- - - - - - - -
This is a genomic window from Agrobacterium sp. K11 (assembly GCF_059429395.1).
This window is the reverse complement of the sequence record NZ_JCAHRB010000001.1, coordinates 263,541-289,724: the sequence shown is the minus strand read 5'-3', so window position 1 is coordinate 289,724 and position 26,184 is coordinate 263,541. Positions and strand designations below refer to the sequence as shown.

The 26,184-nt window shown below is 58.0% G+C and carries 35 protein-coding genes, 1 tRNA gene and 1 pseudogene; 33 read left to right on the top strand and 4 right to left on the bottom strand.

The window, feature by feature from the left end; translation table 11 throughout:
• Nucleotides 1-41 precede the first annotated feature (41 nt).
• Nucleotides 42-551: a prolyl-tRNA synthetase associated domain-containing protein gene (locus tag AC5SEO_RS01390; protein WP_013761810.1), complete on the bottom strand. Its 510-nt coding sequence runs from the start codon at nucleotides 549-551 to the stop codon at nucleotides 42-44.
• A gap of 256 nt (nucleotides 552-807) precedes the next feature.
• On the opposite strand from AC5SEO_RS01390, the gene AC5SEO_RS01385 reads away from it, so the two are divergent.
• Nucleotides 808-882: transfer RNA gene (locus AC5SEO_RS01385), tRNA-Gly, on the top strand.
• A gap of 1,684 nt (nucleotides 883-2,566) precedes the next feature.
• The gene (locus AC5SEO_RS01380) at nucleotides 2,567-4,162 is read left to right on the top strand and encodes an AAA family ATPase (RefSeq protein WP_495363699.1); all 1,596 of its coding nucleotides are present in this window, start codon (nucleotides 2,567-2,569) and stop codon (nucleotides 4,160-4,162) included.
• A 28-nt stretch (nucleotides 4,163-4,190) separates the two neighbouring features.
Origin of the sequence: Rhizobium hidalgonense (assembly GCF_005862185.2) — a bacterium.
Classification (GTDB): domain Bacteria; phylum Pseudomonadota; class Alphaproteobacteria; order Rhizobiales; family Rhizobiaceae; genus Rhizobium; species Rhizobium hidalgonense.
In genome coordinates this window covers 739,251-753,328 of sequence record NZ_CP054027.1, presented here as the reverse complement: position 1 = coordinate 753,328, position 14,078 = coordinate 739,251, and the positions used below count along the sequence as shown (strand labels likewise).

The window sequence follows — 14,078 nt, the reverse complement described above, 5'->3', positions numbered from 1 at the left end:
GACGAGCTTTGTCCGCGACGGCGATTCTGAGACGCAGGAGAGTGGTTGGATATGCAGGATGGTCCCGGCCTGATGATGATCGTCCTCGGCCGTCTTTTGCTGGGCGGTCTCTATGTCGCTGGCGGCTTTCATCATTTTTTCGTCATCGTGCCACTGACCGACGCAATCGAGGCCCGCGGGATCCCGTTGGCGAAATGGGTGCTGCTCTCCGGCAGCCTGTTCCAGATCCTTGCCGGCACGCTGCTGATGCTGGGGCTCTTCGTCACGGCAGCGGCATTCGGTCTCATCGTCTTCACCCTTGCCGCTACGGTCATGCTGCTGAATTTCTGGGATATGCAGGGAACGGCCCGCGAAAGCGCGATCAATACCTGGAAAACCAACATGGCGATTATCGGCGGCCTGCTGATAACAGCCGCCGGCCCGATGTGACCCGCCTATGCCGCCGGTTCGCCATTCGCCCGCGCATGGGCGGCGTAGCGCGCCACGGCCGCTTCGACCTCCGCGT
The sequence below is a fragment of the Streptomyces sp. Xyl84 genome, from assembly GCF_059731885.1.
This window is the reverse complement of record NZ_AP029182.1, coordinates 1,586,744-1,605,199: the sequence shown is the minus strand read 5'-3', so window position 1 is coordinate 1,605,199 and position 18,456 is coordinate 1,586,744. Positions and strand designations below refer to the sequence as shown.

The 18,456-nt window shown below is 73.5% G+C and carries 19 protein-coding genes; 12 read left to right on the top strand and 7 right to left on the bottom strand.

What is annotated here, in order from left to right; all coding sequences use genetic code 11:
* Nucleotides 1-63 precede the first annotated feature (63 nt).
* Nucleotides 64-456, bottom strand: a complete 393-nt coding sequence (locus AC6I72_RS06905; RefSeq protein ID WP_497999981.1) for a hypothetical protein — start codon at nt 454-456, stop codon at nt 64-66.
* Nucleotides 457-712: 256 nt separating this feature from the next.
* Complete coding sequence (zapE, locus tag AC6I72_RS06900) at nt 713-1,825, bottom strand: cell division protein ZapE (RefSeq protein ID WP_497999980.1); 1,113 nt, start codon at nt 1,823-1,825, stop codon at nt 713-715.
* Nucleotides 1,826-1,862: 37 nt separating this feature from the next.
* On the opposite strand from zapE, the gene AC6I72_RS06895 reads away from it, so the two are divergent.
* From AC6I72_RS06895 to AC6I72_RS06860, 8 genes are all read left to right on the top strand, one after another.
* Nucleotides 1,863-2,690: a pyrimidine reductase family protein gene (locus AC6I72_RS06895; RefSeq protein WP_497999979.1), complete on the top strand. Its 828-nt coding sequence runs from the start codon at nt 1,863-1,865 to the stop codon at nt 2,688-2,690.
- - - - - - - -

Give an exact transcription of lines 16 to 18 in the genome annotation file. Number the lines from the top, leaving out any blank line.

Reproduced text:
The window sequence follows — 14,078 nt, the reverse complement described above, 5'->3', positions numbered from 1 at the left end:
GACGAGCTTTGTCCGCGACGGCGATTCTGAGACGCAGGAGAGTGGTTGGATATGCAGGATGGTCCCGGCCTGATGATGATCGTCCTCGGCCGTCTTTTGCTGGGCGGTCTCTATGTCGCTGGCGGCTTTCATCATTTTTTCGTCATCGTGCCACTGACCGACGCAATCGAGGCCCGCGGGATCCCGTTGGCGAAATGGGTGCTGCTCTCCGGCAGCCTGTTCCAGATCCTTGCCGGCACGCTGCTGATGCTGGGGCTCTTCGTCACGGCAGCGGCATTCGGTCTCATCGTCTTCACCCTTGCCGCTACGGTCATGCTGCTGAATTTCTGGGATATGCAGGGAACGGCCCGCGAAAGCGCGATCAATACCTGGAAAACCAACATGGCGATTATCGGCGGCCTGCTGATAACAGCCGCCGGCCCGATGTGACCCGCCTATGCCGCCGGTTCGCCATTCGCCCGCGCATGGGCGGCGTAGCGCGCCACGGCCGCTTCGACCTCCGCGT
The sequence below is a fragment of the Streptomyces sp. Xyl84 genome, from assembly GCF_059731885.1.